In vitro determination of ruminal protein degradability using [15N]ammonia to correct for microbial nitrogen uptake.

A. Hristov, G. A. Broderick

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An in vitro procedure was developed to estimate rate and extent of ruminal protein degradation using [15N]H3 to quantify uptake of protein degradation products for microbial protein synthesis. Incubations were conducted for 6 h in stirrer flasks with ruminal inoculum plus buffer, reducing solution, pectin, soluble carbohydrates, and added (15NH4)2SO4. Seven protein concentrates were tested in the system. Samples of media were analyzed for 15N enrichment of NH3, microbial N, and total solids N. Degradation rate was computed from net (i.e., protein-added minus blank) release of NH3 N plus net synthesis of microbial protein N; escape was estimated assuming ruminal passage rate = .06/h. Over the course of the incubations, pH was stable at 6.6, protozoal numbers increased slightly, and microbial protein content increased by more than 200%. Free AA had not accumulated at the end of the incubations. Microbial protein synthesis was a linear function (P < .001; r2 = .780) of extent of degradation. Mean degradation rates and ruminal escapes determined were, respectively, .569/h and 10% (casein), .148/h and 29% (solvent soybean meal), .036/h and 63% (expeller soybean meal), .026/h and 70% (low solubles fish meal), .063/h and 49% (high solubles fish meal), .034/h and 64% (corn gluten meal), and .050/h and 55% (roasted soybeans). Overall, degradation rates averaged 28% greater than those previously estimated using an inhibitor in vitro system; however, rates obtained for the fish meals using the 15N method were slower.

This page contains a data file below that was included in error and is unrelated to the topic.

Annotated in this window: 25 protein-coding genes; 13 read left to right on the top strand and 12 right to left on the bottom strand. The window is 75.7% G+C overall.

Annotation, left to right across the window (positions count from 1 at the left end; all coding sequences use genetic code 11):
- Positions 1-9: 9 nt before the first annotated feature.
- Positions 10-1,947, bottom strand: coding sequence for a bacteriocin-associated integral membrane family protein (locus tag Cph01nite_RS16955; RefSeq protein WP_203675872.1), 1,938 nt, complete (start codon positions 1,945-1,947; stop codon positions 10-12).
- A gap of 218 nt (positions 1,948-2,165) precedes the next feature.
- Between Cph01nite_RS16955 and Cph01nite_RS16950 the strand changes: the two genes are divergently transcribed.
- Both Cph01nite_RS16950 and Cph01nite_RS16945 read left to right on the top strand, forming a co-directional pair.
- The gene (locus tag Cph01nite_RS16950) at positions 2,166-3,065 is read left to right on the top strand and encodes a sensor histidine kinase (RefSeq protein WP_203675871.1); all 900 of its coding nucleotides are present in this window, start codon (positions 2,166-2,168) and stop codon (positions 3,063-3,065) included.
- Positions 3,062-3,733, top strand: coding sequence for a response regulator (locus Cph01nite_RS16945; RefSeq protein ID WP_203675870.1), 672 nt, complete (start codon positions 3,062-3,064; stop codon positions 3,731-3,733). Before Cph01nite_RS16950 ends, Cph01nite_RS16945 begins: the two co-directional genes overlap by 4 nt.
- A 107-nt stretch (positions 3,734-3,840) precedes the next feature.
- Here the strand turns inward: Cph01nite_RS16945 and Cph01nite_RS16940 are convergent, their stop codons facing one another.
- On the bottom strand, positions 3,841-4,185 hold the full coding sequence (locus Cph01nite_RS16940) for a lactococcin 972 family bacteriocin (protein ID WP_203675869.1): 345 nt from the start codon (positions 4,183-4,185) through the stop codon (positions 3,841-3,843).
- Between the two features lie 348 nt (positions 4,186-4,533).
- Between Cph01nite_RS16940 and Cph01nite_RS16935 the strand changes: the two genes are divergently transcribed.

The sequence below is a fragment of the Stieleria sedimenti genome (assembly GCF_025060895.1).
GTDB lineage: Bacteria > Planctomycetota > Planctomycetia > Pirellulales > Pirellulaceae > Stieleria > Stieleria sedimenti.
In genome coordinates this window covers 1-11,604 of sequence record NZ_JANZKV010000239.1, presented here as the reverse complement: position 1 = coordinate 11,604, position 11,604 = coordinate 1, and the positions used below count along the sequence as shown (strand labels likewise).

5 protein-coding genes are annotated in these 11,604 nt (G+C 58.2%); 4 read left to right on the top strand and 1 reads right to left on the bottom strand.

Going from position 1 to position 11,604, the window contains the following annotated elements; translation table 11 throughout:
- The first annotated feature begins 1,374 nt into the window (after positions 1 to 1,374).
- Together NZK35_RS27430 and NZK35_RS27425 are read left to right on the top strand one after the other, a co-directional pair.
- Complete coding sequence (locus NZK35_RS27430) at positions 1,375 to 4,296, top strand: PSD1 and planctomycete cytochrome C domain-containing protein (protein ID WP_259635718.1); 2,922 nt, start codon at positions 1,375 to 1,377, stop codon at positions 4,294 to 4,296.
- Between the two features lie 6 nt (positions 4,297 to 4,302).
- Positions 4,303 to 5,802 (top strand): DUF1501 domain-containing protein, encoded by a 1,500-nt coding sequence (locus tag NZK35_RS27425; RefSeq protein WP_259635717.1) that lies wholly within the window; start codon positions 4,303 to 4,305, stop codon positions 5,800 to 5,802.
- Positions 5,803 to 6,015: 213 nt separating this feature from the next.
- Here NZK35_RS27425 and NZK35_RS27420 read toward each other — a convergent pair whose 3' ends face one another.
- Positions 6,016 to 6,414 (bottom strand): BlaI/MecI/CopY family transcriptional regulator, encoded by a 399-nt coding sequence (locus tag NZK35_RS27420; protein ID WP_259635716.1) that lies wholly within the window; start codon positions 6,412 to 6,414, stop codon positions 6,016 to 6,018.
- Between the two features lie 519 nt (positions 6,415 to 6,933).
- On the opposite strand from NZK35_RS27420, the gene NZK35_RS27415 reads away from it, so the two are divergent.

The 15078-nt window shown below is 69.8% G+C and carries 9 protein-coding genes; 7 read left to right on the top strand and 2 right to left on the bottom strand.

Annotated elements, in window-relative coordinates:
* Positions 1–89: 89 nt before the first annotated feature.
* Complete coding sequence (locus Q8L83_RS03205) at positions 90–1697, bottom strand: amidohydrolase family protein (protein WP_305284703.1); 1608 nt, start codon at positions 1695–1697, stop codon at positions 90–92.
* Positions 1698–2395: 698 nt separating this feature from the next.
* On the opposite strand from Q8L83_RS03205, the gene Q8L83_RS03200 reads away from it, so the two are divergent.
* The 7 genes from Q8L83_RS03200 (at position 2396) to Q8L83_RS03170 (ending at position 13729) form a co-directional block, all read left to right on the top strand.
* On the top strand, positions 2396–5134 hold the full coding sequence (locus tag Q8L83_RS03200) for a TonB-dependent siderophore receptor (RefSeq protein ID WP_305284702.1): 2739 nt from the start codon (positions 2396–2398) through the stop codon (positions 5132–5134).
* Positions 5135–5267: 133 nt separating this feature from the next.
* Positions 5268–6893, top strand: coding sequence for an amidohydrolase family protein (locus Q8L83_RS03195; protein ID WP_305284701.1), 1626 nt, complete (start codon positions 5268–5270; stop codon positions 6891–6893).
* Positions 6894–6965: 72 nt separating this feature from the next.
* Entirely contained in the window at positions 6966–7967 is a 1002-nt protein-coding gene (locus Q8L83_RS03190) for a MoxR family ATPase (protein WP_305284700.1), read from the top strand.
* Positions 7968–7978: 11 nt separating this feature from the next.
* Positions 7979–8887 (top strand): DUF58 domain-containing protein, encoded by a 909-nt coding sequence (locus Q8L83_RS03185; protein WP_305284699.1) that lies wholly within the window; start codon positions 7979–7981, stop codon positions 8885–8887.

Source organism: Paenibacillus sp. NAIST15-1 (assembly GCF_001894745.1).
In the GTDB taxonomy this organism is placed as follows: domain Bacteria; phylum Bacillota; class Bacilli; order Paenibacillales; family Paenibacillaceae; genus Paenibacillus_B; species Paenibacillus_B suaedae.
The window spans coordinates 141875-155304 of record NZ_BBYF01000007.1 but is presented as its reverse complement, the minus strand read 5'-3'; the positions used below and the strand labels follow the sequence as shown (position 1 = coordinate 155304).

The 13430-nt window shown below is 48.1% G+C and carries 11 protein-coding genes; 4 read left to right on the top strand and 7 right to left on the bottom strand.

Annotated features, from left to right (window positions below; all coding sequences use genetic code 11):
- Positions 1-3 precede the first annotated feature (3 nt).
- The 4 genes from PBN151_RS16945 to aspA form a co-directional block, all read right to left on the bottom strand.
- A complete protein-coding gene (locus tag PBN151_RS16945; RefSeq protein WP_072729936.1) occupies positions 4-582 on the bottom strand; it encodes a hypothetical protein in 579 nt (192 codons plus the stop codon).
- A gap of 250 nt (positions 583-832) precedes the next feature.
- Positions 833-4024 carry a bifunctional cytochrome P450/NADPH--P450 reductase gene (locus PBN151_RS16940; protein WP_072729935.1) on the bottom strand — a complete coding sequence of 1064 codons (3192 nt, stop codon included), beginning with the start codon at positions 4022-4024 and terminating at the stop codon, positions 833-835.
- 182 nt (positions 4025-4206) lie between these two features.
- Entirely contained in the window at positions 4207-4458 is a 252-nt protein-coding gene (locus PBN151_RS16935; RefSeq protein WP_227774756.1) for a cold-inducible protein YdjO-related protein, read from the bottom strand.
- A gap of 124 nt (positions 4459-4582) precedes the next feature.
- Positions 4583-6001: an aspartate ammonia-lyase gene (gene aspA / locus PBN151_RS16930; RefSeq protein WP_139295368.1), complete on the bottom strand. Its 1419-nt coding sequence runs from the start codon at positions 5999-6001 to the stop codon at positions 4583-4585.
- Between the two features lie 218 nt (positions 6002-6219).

Original languageEnglish (US)
Pages (from-to)1344-1354
Number of pages11
JournalJournal of animal science
Issue number5
StatePublished - May 1994

All Science Journal Classification (ASJC) codes

  • Food Science
  • Animal Science and Zoology
  • Genetics


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